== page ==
Often, works of art remain in the possession of a collector for a long time. However, anyone who decides to sell a work should pay attention to the one-year speculation time limit that applies in Germany – otherwise, the profit will be shared with the tax authorities. If there is no full year between the purchase and sale of an artwork, the sale price minus the purchase price must be taxed. The profit is then subject to the personal tax rate, and the resulting taxes can be as high as 45%.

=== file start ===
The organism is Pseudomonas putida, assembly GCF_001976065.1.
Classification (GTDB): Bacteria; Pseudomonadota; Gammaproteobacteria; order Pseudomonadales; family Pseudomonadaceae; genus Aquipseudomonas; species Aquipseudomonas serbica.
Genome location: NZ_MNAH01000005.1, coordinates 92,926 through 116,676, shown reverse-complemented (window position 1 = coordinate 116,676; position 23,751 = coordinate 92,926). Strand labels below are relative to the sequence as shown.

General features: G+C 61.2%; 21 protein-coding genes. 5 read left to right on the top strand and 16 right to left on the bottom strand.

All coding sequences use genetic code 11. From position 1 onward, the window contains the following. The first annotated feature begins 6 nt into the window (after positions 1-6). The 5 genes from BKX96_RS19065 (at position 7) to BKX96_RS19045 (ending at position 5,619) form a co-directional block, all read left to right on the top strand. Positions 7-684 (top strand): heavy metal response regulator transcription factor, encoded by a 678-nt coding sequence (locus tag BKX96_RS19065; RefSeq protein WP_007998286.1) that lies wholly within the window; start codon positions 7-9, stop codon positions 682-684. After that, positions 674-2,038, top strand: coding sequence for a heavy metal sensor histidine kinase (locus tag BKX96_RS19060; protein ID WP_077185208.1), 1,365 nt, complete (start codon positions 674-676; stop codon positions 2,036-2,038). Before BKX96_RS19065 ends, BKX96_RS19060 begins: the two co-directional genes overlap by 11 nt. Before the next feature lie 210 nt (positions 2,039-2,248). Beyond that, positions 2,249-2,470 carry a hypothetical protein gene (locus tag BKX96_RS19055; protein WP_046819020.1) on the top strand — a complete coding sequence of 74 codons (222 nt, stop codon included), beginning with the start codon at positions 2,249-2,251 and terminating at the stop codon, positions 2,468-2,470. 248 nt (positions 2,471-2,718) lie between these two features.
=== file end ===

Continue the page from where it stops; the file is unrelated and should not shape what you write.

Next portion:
Only profits of up to €600 per year are tax-free. However, this €600 limit applies to all sales in a calendar year and does not apply, for example, if three objects are sold for €550 each. The amounts are then added up. It should be noted that this €600 threshold applies to all private sales transactions - whether art, vintage cars, or real estate - per year. After the one-year period, the sale is tax-free, regardless of the actual profit.
This one-year "speculation time limit" should therefore be kept in mind when selling works of art. If a regular income is generated with a work of art because it is, for example, loaned to a museum for a fee, the holding period is extended to ten years.